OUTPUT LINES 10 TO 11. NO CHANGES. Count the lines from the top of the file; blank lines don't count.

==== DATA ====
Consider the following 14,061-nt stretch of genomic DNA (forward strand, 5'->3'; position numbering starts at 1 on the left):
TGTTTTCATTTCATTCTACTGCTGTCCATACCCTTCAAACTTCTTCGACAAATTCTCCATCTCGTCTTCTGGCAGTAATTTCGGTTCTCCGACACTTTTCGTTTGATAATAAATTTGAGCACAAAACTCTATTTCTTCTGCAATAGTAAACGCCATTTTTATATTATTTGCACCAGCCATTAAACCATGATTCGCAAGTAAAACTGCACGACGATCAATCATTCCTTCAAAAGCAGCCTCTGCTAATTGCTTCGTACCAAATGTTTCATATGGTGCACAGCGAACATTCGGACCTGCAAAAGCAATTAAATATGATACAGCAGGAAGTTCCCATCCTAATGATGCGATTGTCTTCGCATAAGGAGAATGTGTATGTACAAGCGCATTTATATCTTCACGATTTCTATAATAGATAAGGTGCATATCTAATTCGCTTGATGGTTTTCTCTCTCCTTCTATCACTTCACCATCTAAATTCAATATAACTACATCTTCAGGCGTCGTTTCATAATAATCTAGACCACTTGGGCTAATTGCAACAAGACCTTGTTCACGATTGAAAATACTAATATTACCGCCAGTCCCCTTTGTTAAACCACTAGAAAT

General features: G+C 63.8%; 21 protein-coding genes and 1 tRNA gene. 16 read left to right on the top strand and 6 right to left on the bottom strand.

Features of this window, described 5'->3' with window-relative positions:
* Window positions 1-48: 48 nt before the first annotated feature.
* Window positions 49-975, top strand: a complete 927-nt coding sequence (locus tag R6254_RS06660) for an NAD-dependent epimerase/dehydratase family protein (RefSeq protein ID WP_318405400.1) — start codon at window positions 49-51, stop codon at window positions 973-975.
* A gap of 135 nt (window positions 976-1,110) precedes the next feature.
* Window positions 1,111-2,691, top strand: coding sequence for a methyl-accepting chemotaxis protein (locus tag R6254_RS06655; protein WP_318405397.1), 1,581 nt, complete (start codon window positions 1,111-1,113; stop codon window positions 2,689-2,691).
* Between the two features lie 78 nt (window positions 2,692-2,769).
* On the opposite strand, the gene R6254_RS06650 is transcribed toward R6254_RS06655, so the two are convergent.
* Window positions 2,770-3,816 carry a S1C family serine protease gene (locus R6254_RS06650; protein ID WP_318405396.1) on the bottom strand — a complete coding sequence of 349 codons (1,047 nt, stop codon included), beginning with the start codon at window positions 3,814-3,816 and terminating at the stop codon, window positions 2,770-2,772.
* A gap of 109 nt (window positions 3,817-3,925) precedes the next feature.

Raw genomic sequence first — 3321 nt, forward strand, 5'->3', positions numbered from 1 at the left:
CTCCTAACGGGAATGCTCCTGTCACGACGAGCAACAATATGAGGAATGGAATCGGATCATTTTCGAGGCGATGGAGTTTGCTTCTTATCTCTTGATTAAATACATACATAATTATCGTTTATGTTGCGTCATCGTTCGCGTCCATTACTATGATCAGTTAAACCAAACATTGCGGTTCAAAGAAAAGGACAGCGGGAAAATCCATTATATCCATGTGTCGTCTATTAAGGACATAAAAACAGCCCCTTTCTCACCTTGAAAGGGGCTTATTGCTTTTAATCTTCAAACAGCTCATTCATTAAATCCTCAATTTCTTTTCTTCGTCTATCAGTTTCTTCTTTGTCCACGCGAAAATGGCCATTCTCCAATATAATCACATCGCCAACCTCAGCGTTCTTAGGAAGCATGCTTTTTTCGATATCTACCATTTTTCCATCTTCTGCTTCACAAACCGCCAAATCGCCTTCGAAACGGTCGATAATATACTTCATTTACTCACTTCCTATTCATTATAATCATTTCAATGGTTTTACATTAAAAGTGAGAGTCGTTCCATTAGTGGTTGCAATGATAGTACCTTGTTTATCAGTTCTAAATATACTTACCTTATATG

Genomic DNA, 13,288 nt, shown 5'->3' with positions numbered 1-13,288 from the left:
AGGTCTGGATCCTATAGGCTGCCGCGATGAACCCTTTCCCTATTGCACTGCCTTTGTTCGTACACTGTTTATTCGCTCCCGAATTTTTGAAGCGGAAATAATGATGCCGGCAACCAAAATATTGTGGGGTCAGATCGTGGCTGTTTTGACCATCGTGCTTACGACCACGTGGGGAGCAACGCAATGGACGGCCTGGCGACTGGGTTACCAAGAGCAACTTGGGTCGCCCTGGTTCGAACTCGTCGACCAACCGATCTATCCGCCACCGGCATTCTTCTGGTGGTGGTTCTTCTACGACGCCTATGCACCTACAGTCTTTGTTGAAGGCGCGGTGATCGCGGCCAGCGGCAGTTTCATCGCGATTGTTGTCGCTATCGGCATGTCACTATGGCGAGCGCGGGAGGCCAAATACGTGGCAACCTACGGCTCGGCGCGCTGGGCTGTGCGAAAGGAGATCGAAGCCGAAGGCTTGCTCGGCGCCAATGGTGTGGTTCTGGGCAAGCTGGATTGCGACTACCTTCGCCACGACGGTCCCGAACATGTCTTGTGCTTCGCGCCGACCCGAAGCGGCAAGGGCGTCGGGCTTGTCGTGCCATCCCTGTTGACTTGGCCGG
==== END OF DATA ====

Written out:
* On the opposite strand, the gene R6254_RS06650 is transcribed toward R6254_RS06655, so the two are convergent.
* Window positions 2,770-3,816 carry a S1C family serine protease gene (locus R6254_RS06650; protein ID WP_318405396.1) on the bottom strand — a complete coding sequence of 349 codons (1,047 nt, stop codon included), beginning with the start codon at window positions 3,814-3,816 and terminating at the stop codon, window positions 2,770-2,772.